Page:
Opinion

Corruption In Public Life | Rising, Needs Urgent Halt

Corruption has for long been a subject of much debate and ways and means of its eradication have been outlined by various organisations and experts. But unfortunately, political corruption in India has shown an upwards trend with centralization of power at the helm. Thus, it can very well be said corruption in public life is a means of obtaining personal benefit through illicit means and the abuse of public office and property.

 

This is demonstrated by the increasing wealth of political personalities all over the country. A few days back the Association for Democratic Reforms (ADR) survey revealed that the average assets of the candidates for the first phase of Gujarat polls have gone up by 44 percent this time from Rs 2 crore in 2017 to Rs 2.9 crore this year. Party-wise, the average assets increased from Rs 10 crore to Rs 13.4 crore for the BJP, from Rs 8 crore for Congress to Rs 8.4 crore and from Rs 1 crore to Rs 2 crore for AAP. The repeat candidates have reported a significant rise in their assets. This clearly reveals that being in power helps in increasing wealth and it is very much the case of India.

 

Another form of corruption has been the seizure of hundreds of crores of rupees in the homes of politicians in West Bengal, leading to possibly the biggest educational scam in recent years pertaining to the appointment of school teachers, non-teaching staff in schools etc. in the state. It needs to be pointed out here that all this has come to light only due to a meritorious and bold judge of the Calcutta High Court. The education system it seems has collapsed because the political class and even some professors and teachers are going all out to make that extra buck. It is also in this state that a top-level politician of the ruling party, engaged in cow smuggling to neighbouring Bangladesh and related illegal activities, was found to turn black money into white through forcibly grabbing the first prize lottery ticket from the genuine winner.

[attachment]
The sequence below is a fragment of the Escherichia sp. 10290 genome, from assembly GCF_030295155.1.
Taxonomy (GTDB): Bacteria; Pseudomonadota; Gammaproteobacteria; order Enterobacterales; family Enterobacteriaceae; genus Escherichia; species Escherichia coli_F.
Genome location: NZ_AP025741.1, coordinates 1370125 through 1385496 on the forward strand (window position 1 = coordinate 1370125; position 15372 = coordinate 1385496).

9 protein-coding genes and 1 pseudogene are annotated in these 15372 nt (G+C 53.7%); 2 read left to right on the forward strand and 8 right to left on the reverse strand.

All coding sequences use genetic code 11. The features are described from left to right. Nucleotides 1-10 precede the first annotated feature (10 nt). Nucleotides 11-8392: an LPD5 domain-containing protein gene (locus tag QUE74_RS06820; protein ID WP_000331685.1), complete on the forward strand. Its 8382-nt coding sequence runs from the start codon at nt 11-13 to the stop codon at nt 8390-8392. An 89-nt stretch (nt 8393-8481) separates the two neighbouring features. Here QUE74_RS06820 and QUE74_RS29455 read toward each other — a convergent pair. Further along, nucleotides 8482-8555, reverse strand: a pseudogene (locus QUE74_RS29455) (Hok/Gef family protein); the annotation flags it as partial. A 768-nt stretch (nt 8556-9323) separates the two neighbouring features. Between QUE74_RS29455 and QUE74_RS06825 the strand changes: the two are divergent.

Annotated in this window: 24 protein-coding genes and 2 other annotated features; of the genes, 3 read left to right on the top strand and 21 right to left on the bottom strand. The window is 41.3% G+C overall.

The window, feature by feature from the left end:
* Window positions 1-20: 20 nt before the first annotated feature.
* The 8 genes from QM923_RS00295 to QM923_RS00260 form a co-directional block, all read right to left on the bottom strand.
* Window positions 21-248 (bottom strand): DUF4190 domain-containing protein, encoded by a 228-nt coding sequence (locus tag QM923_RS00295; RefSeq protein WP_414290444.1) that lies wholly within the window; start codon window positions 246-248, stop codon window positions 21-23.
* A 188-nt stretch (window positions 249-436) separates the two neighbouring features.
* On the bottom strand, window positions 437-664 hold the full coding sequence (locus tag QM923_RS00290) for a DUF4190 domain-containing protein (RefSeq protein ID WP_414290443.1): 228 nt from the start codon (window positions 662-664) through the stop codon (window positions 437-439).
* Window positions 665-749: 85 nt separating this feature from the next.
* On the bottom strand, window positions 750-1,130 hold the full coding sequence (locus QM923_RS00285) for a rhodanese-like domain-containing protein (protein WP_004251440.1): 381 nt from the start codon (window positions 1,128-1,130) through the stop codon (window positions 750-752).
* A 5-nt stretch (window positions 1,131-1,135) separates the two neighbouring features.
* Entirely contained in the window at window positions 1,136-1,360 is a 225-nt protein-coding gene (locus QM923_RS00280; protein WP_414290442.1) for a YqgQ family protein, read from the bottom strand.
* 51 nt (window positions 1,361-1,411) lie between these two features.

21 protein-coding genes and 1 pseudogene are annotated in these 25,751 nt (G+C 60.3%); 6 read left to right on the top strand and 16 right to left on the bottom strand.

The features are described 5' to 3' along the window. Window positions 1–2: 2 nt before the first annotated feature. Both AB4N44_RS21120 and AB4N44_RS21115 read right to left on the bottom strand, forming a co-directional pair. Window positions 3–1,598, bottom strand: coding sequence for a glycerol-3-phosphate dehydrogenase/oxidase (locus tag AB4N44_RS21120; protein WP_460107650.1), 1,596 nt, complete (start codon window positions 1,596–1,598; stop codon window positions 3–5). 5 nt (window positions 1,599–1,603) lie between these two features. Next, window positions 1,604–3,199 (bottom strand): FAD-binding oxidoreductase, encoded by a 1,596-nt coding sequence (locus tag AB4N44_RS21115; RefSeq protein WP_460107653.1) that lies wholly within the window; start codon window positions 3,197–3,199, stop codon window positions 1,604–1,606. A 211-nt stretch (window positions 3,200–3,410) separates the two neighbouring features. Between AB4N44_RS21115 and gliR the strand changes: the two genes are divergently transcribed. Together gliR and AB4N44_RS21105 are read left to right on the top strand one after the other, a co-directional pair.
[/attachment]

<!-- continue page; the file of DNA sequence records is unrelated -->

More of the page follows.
Thus, corruption in public life sadly has been very much manifest as politicians are indulging in unethical behaviour and there is abuse of public office and property. Similarly, private-sector corruption is all about making unjust profits by exploiting employees and consumers while skirting government regulations. It may not be wrong to say that corruption exists in every sector and at every level of government in the country. It has been manifest that the number of people in the public and private sectors employing corrupt methods and unfair methods has been on the rise and reports have confirmed it.

 

As per a research conducted by Transparency International way back in 2005, over 62 percent of Indians have paid a bribe to a public official at some time in their lives. Another report from 2008 found that about half of Indians had first-hand experience paying bribes or using contacts to get services from government agencies. The Corruption Perception Index (CPI) ranked the country 78th out of 180 countries in 2018, indicating a steady decline in public perception of corruption.

 

India’s government, whichever it may be, and political parties are notorious in corruption scandals. The political class is entangled in corruption for a number of causes, which include the social fibre changing, a lack of good education, sincerity and work culture, lack of genuine involvement with the masses and little incentive to work honestly and diligently. In India, anyone can enter politics and form a political party, like perhaps other countries, and need not have educational qualifications as these are not part of the eligibility criteria. Ministers have been appointed who have never had school education and are not well-versed with the politics and the political system. Besides, there is a rise in number of people who are well-known political leaders who have been convicted of a crime.